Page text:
Understanding human behaviour has been one of my greatest passions and one of the reasons I got into UX and Service Design.
Over the years I’ve been reading a lot on the subject. I will leave here a list of books that I have read and highly recommend, and also some books on my To-Read list.
Here it goes!
This book is one of my favourites and shows how two systems in our brains are constantly fighting over control of our behaviour and actions, and teaches the many ways in which this leads to errors in memory, judgment and decisions, and what we can do about it.
Daniel Kahneman won the 2002 Nobel Prize in Economic Sciences for his work on the Prospect Theory and other findings that challenge the assumption of human rationality still prevailing in modern economic theory.
Another favourite of mine, “Misbehaving” is a book written by Richard Thaler, describing his journey in establishing the field of Behavioural Economics. It is a great place to start for anyone who is new to the field of Behavioural Economics and is interested in learning more. For those already familiar with the subject, the history and details of what inspired Thaler still make the book a very fascinating read.
Richard Thaler was awarded the Nobel Prize in Economic Sciences in 2017 for: “…upending the longstanding notion that individuals make rational decisions about their futures and finances and helping to develop policies intended to nudge people toward altering their choices.”
Nudge: Improving Decisions about Health, Wealth and Happiness by Richard H. Thaler and Cass R. Sunstein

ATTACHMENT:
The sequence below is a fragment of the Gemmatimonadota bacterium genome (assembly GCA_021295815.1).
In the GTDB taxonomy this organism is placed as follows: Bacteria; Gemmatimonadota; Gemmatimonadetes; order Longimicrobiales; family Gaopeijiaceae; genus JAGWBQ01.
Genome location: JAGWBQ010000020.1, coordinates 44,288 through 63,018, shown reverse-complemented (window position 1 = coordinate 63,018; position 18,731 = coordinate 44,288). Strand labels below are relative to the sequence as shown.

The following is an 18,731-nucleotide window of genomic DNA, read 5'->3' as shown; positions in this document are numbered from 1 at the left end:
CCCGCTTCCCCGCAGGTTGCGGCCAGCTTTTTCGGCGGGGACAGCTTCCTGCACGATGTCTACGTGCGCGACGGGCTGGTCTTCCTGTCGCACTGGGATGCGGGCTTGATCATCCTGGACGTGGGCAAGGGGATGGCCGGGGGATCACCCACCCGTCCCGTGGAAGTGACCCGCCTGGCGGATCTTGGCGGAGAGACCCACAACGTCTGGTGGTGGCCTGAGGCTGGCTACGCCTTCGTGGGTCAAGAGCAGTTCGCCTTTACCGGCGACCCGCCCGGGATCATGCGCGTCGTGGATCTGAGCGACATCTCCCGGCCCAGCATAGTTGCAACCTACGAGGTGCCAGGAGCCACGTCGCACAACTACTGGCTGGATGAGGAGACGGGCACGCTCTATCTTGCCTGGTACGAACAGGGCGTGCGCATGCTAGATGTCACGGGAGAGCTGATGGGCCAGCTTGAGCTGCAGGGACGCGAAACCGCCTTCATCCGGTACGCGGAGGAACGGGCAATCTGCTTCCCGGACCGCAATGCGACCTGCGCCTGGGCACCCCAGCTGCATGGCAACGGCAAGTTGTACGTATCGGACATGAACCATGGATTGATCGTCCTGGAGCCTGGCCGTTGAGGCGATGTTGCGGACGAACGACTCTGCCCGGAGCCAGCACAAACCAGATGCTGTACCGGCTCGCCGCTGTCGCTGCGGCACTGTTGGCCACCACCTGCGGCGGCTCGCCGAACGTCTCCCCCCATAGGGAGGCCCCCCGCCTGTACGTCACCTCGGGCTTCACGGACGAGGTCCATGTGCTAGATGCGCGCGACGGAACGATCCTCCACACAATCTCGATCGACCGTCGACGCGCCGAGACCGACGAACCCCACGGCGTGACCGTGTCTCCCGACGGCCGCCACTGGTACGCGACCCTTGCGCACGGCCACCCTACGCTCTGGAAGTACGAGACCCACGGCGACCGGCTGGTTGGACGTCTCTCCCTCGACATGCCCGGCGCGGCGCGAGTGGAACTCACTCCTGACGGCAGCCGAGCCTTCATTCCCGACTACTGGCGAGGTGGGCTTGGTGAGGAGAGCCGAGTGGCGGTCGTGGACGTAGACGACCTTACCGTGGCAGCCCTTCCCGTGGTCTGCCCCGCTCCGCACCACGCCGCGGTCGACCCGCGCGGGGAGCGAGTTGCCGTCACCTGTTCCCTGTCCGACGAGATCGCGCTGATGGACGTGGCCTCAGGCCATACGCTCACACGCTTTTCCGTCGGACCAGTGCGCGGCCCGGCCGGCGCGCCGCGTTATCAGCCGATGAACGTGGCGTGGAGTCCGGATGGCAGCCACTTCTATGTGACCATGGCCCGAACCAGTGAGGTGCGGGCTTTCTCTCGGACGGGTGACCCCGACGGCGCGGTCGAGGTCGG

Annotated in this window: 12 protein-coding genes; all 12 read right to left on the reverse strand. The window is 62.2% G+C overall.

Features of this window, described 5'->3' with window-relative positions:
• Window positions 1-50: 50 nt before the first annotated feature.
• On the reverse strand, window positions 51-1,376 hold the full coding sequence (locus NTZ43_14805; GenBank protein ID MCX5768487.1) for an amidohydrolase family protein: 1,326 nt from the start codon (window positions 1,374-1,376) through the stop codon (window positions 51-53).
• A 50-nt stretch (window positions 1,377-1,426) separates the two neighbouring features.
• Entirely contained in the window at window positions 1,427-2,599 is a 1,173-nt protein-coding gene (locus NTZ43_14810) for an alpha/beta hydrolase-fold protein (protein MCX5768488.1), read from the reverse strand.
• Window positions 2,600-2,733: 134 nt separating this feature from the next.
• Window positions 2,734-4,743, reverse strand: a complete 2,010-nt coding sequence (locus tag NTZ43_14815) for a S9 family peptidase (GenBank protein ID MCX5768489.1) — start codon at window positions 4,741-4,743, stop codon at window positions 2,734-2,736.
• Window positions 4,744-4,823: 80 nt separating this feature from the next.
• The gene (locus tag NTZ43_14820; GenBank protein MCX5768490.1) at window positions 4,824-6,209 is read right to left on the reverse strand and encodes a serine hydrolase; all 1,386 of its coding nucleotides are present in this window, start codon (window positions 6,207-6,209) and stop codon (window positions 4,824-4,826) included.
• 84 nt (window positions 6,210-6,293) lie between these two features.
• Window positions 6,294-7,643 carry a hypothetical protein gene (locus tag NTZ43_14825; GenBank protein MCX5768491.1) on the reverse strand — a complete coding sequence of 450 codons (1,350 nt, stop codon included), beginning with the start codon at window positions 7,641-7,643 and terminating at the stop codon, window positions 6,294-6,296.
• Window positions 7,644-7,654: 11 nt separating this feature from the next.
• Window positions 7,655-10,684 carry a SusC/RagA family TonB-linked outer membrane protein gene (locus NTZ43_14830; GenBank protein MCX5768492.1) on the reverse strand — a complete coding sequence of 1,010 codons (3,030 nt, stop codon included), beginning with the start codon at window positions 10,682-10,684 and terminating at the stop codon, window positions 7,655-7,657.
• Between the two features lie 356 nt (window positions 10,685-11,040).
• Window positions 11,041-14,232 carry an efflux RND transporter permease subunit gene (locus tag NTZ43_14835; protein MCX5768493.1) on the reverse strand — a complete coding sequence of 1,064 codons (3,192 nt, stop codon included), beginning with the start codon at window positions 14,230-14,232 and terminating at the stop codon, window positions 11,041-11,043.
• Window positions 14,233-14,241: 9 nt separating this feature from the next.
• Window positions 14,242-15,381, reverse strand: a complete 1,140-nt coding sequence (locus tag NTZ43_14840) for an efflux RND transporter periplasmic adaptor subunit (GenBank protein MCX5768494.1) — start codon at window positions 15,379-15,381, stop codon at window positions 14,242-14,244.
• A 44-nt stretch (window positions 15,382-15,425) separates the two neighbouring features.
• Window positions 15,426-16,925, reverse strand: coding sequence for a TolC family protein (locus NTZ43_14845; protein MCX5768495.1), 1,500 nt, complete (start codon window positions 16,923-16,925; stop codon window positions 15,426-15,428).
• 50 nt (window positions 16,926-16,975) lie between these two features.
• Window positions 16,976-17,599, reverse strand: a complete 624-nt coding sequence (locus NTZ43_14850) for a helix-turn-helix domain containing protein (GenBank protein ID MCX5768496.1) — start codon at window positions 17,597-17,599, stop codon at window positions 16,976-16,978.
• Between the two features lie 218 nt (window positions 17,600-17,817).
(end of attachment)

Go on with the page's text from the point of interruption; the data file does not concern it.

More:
This book explains how apparently insignificant details — nudges — can have major impacts on people’s behaviour. Thaler and Sunstein introduce the concepts of choice architecture and libertarian paternalism to explain where attention should be focused when faced with a decision.
This was the first book I read on this subject and is about those moments when we “know” something without knowing why. In this book, Malcolm Gladwell shows how a snap judgment — a “blink” — can be more effective than a cautious decision.
My To-Read list
- Predictably Irrational: The hidden forces that shape our decisions by Dan Ariely
- The Paradox of Choice: Why More is Less by Barry Schwartz
- Freakonomics: A Rogue Economist Explores the Hidden Side of Everything by Steven D. Levitt and Stephen J. Dubner
- Noise: A Flaw in Human Judgment by Daniel Kahneman, Olivier Sibony, Cass R. Sunstein
Hope you enjoy this list and that it may be useful for you :)
Do you also have any book recommendations on this subject? I’m always looking for sources of knowledge and inspiration!